Wednesday, January 23, 2013

One More Word on Queries

I realized today that while I told you how query writing can be frustrating, and what makes a good query, I forgot to tell you the most helpful thing I've discovered about them. If you use the Character, Conflict, Choice formula, it helps you define your book in your head.

When I first wrote my query for my first book, From Halvmane's Shore, I had a really hard time doing it. Not because queries are particularly hard to get right (though they are), because feedback and revision can cure that quickly enough. The main problem I had was that my book was flawed in its plot arch, giving a fake climax (yes, haha) before the real one at the end. And the characters didn't know the main problem until after the fake climax. They spent half the book not knowing about the real, main, issue, and this made it nigh impossible for me to go from the hook at the beginning of the book to the main conflict in the three paragraphs of my query.

I tried to cut the book in two, and have the first part be a novella and expand the second part into a full story, but I realized I'd dug myself a big, stinking hole. And after having worked this story for so long, to realize the monumental effort I'd have to put into vast rewrites, how I'd barely put any effort into it that would survive to the final was crushing. I decided to (finally) shelve it and work on something new.

All this, my personal sob story, to say the query can save you from this. I've now decided on a new personal practice that I would recommend to any other writer: write your query's first draft immediately after writing your book's first draft.

This practice cements in your head the most important elements of your novel: Character, Conflict, Choice. And it will draw your attention to any problem with these elements now, early on in the process, when it won't make you cry to think of a revision. Because you were going to do that anyway.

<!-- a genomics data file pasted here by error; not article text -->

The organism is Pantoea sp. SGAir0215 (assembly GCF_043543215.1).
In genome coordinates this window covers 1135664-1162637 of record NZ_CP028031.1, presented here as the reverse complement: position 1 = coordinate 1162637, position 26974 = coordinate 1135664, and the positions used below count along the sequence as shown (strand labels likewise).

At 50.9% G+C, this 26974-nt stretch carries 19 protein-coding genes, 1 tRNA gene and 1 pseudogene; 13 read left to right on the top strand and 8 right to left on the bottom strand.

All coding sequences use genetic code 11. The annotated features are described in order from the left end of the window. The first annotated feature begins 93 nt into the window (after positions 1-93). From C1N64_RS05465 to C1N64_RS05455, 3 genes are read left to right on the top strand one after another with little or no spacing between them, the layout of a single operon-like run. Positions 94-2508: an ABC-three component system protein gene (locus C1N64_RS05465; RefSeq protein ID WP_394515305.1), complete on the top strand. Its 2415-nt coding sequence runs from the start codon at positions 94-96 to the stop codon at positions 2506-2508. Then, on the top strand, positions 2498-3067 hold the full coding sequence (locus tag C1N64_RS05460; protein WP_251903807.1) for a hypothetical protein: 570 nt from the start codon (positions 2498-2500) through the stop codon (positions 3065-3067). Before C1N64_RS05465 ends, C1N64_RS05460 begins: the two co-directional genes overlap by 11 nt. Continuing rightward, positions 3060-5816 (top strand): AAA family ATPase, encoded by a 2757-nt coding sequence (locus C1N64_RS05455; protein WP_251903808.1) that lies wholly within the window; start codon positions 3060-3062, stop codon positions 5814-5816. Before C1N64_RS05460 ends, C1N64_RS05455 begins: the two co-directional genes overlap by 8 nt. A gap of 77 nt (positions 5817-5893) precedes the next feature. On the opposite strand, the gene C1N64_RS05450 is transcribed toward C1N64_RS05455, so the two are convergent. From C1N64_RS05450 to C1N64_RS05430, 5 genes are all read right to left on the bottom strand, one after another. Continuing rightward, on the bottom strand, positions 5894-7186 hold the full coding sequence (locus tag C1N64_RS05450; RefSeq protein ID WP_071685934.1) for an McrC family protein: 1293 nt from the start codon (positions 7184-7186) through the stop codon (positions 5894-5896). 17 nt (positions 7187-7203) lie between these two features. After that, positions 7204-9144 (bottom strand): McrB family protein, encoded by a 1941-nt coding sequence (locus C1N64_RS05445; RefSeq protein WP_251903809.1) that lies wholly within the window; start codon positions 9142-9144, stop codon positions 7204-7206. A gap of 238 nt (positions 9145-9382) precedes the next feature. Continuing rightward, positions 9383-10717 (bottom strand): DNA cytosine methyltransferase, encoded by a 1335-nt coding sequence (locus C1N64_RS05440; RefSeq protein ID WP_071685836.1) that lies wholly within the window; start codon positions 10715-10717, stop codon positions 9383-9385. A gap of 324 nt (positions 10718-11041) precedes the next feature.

The other benefit to writing your initial query draft now is you can edit it between every edit of your book, when you're waiting on feedback or to let the book sit. Many authors don't like queries because of the time they add after writing your book before you can send them out. So don't let it add time! Do them between the cracks.

I did something rare and finished my Friday post before the day of (yay me), and I'm excited to share it with you. Until then: When during your process do you usually work on your query letter?


  1. You know you learned a ton from that first, shelved novel, right? It might not have felt like it when you were giving up on it, but it was a course in writing by itself.
    I've been wondering what happened with your query after seeing it on Matt's blog.
    I think you're smart to write the query early. And the synopsis teaches a lot too.
    (Note to self-work on synopsis of WIP.)

    1. I know I learned a lot. A part of me still wishes that I could fix it, though. It's my baby. But I've decided I have to work on other things for at least five years before letting myself get sucked back into that mess again.

      I will be querying as soon as I get this current edit done (which means waiting on my betas) and then do one more quick check for grammar. I'll be posting my success/failure here.

      Right, synopsis. *Groans.* I guess I should get started on that, too...

  2. That's a great point on how a query should work if the basic story structure works. If one's off then there's a good chance the other is, too.

    I had a little of that with my current WIP - the climax just wasn't complete enough. But I had planned a book two and realized if I combined them then the conflict worked through both parts and the climax at the end was actually appropriate for the hook at the beginning. The end of what was book one became a fine mid-climax while leaving the larger issue still hanging til the end. Putting together a query probably would have helped me see it sooner.

    1. Exactly! Sorry to hear about your structure issues. It all gets easier with time. :)